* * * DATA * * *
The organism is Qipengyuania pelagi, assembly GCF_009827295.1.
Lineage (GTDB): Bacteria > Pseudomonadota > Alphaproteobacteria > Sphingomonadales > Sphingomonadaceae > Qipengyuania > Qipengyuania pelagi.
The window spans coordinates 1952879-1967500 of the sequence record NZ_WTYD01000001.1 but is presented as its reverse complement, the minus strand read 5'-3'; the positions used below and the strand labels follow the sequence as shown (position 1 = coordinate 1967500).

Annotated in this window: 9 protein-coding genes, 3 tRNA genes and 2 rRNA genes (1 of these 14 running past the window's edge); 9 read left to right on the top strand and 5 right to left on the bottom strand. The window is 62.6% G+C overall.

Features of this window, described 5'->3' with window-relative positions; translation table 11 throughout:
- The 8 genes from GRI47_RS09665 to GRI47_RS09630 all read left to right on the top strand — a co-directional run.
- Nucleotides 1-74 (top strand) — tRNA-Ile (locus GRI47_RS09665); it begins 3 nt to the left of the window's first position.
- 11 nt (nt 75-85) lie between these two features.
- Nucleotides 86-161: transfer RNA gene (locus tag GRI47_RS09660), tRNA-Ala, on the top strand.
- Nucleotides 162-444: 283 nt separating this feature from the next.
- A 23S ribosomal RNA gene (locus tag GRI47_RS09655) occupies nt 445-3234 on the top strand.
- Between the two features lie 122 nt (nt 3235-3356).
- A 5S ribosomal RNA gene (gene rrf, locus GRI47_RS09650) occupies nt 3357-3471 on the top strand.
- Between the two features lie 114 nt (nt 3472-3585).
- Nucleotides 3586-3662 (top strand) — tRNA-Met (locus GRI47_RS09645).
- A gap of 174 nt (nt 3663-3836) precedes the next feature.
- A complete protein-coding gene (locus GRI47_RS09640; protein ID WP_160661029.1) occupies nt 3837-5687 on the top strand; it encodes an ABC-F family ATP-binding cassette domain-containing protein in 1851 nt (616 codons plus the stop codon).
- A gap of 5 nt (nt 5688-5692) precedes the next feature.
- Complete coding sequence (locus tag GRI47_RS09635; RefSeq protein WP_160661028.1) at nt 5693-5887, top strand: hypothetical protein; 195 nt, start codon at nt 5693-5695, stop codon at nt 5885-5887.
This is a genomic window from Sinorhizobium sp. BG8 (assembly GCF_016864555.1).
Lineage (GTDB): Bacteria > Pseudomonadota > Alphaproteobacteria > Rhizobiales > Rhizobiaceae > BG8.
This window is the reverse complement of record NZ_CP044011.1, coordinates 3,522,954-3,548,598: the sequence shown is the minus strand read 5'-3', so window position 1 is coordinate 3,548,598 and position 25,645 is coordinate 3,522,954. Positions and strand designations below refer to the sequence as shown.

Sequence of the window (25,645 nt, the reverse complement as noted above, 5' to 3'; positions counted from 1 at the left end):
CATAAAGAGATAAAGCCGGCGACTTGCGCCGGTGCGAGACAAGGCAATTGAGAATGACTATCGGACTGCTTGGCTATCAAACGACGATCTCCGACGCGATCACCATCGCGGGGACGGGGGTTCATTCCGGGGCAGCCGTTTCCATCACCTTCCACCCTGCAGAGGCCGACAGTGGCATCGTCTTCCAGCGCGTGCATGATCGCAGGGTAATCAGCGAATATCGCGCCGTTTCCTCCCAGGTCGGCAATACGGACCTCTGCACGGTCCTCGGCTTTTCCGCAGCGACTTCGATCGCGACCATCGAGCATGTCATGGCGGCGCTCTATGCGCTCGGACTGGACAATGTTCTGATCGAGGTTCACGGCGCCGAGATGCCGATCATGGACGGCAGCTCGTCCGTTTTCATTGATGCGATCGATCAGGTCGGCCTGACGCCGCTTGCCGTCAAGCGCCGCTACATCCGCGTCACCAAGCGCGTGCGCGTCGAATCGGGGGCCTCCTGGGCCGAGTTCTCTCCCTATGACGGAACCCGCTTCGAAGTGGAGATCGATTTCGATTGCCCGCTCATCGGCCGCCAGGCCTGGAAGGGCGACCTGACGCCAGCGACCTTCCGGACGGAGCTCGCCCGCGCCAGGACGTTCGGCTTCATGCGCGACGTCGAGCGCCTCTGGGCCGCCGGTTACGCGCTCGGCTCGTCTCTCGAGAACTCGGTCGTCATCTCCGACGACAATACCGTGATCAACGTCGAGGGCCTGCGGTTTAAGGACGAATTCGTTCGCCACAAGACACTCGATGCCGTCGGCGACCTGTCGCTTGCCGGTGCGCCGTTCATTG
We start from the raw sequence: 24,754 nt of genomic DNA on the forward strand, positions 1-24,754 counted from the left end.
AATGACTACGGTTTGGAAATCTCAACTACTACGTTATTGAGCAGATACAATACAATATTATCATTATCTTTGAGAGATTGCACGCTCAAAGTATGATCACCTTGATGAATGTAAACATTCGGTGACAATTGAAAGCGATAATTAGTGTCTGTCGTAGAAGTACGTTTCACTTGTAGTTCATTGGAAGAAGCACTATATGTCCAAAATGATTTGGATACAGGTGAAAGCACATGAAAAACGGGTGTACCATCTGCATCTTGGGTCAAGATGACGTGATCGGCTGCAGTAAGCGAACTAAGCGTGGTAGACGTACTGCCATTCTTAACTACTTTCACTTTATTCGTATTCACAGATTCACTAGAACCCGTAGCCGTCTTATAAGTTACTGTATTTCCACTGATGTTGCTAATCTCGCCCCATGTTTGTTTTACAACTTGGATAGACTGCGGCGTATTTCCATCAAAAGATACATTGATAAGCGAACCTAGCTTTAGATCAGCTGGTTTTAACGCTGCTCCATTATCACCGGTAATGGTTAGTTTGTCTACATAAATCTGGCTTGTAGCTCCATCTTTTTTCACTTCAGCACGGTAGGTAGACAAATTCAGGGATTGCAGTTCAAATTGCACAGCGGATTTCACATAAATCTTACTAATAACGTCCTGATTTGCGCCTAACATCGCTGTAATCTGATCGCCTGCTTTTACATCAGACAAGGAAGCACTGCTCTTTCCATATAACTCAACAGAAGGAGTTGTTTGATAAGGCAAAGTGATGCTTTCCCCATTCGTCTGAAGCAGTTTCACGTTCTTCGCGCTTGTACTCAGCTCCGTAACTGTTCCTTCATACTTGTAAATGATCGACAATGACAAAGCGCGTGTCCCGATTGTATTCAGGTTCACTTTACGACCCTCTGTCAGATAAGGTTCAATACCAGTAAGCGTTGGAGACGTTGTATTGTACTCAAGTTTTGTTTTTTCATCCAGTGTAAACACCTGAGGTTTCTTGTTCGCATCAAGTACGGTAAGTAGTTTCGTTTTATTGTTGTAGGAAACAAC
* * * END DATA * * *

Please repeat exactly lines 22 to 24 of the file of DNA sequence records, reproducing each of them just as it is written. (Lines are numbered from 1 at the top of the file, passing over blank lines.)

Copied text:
This window is the reverse complement of record NZ_CP044011.1, coordinates 3,522,954-3,548,598: the sequence shown is the minus strand read 5'-3', so window position 1 is coordinate 3,548,598 and position 25,645 is coordinate 3,522,954. Positions and strand designations below refer to the sequence as shown.

Sequence of the window (25,645 nt, the reverse complement as noted above, 5' to 3'; positions counted from 1 at the left end):
CATAAAGAGATAAAGCCGGCGACTTGCGCCGGTGCGAGACAAGGCAATTGAGAATGACTATCGGACTGCTTGGCTATCAAACGACGATCTCCGACGCGATCACCATCGCGGGGACGGGGGTTCATTCCGGGGCAGCCGTTTCCATCACCTTCCACCCTGCAGAGGCCGACAGTGGCATCGTCTTCCAGCGCGTGCATGATCGCAGGGTAATCAGCGAATATCGCGCCGTTTCCTCCCAGGTCGGCAATACGGACCTCTGCACGGTCCTCGGCTTTTCCGCAGCGACTTCGATCGCGACCATCGAGCATGTCATGGCGGCGCTCTATGCGCTCGGACTGGACAATGTTCTGATCGAGGTTCACGGCGCCGAGATGCCGATCATGGACGGCAGCTCGTCCGTTTTCATTGATGCGATCGATCAGGTCGGCCTGACGCCGCTTGCCGTCAAGCGCCGCTACATCCGCGTCACCAAGCGCGTGCGCGTCGAATCGGGGGCCTCCTGGGCCGAGTTCTCTCCCTATGACGGAACCCGCTTCGAAGTGGAGATCGATTTCGATTGCCCGCTCATCGGCCGCCAGGCCTGGAAGGGCGACCTGACGCCAGCGACCTTCCGGACGGAGCTCGCCCGCGCCAGGACGTTCGGCTTCATGCGCGACGTCGAGCGCCTCTGGGCCGCCGGTTACGCGCTCGGCTCGTCTCTCGAGAACTCGGTCGTCATCTCCGACGACAATACCGTGATCAACGTCGAGGGCCTGCGGTTTAAGGACGAATTCGTTCGCCACAAGACACTCGATGCCGTCGGCGACCTGTCGCTTGCCGGTGCGCCGTTCATTG